Johnson will return to the site of the one that got away — he only needed a 5-over 76 to win — fresh off another one that got away. Johnson owned a four-shot lead after 36 holes at Shinnecock, and was still tied for first after three rounds, before ultimately losing by two. Will Johnson be doubly motivated to avenge both defeats at Pebble Beach? Johnson did impressively win his first U.S. Open at Oakmont in 2016, a year after three-putting the 72nd hole to lose by one at Chambers Bay.
A win would heal decades of U.S. Open heartbreak, including six runner-up finishes, plus a tie for fourth here in 2010. If you could write a fairy tale ending for Mickelson, this would be it.
Mickelson will turn 49 on Sunday of the 2019 U.S. Open. He’s won every Major except this one. It’s at Pebble Beach, the home of five of his PGA TOUR victories. A win would heal decades of U.S. Open heartbreak, including six runner-up finishes, a tie for fourth here in 2010, and whatever this was on the 13th green at Shinnecock. If you could write a fairy tale ending for Mickelson, this would be it. The oldest U.S. Open winner was Hale Irwin at age 45.
Heading into this year’s U.S. Open, Woods hadn’t even locked up a spot in the 2019 field. His 10-year exemption for winning the 2008 U.S. Open at Torrey Pines was in danger of expiring at the end of the season. But then Woods channeled his past powers, nostalgically charging up the leaderboard at both the British Open and PGA Championships before falling just short.
Woods opened the 2019 Major season with a Masters win unlike any other. That moment recalibrated what seems possible for the rest of Woods’ career.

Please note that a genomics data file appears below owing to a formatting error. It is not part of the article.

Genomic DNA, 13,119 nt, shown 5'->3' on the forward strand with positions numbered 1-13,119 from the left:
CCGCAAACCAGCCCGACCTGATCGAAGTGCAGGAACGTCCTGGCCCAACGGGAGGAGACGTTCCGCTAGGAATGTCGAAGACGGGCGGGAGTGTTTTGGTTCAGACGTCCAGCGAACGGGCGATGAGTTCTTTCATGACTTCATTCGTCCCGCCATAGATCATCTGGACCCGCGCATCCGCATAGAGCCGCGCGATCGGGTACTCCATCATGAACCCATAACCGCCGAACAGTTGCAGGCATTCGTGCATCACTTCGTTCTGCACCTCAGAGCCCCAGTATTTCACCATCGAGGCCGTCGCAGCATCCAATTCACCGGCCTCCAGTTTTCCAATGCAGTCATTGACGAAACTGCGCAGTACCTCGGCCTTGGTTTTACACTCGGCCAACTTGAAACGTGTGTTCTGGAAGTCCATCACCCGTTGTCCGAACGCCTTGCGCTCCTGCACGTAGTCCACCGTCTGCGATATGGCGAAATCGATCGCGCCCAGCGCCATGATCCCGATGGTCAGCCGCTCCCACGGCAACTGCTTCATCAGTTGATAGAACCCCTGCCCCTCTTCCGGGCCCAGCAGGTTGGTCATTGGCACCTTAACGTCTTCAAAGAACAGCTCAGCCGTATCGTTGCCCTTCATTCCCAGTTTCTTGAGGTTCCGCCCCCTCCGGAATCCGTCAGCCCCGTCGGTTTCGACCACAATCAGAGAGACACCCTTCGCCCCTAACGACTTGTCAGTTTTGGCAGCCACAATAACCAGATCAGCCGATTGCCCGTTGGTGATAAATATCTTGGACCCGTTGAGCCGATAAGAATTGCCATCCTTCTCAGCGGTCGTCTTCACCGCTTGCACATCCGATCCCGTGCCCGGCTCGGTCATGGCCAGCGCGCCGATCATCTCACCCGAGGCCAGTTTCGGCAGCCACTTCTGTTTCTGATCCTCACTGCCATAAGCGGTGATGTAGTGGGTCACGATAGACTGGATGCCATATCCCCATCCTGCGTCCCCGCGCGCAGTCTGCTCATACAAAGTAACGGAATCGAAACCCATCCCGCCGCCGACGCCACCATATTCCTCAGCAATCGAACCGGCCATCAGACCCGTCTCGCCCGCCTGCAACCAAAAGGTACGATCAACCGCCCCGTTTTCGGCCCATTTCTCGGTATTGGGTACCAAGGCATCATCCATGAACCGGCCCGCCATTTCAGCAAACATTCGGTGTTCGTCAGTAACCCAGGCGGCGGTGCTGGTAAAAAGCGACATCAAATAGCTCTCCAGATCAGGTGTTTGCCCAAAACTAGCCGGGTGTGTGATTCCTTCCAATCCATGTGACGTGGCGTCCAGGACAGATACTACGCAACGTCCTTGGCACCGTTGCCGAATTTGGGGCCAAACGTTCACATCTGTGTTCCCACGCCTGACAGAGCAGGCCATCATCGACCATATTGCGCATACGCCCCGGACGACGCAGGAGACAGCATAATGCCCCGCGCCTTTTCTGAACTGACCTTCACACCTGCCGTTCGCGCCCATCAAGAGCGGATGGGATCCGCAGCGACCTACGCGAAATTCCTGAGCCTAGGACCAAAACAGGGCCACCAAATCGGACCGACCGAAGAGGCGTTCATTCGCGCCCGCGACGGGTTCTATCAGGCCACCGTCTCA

But that was just the beginning. Woods won the Tour Championship to close out the year, and opened the 2019 Major season with a Masters win unlike any other. That moment recalibrated what seemed possible for the rest of Woods’ career. Suddenly, 18 Majors was back on the table. Woods now returns to the site of his most dominant conquest. He also could have repeated at the 2010 U.S. Open, finishing three shots back, when an even-par 71 in the final-round would have won it.
Do Phil and Tiger have any more Pebble magic?
If Woods hadn’t edged Koepka by one stroke at this year’s Masters, we’d be talking about the pursuit of some sort of BrookSlam. Instead, Koepka has merely won two of the last three Majors, three of the last five, and four of the last eight he has played.
Koepka’s successful defenses of the 2018 U.S. Open and 2019 PGA Championship make him the first player in golf history to own back-to-back victories in two different Majors simultaneously.
Simply put, Koepka is the guy to beat, and he can make even more history by winning a third straight U.S. Open at Pebble Beach. Only Willie Anderson (1903-05) has won three straight U.S. Opens, and that record is nearly as old as the championship itself.
Koepka has played Pebble Beach just once on the PGA TOUR, when he tied for eighth in the 2016 AT&T Pebble Beach Pro-Am.
But at this point, is anyone really betting against him?
Photography by Tom O’Neal and PGA TOUR Images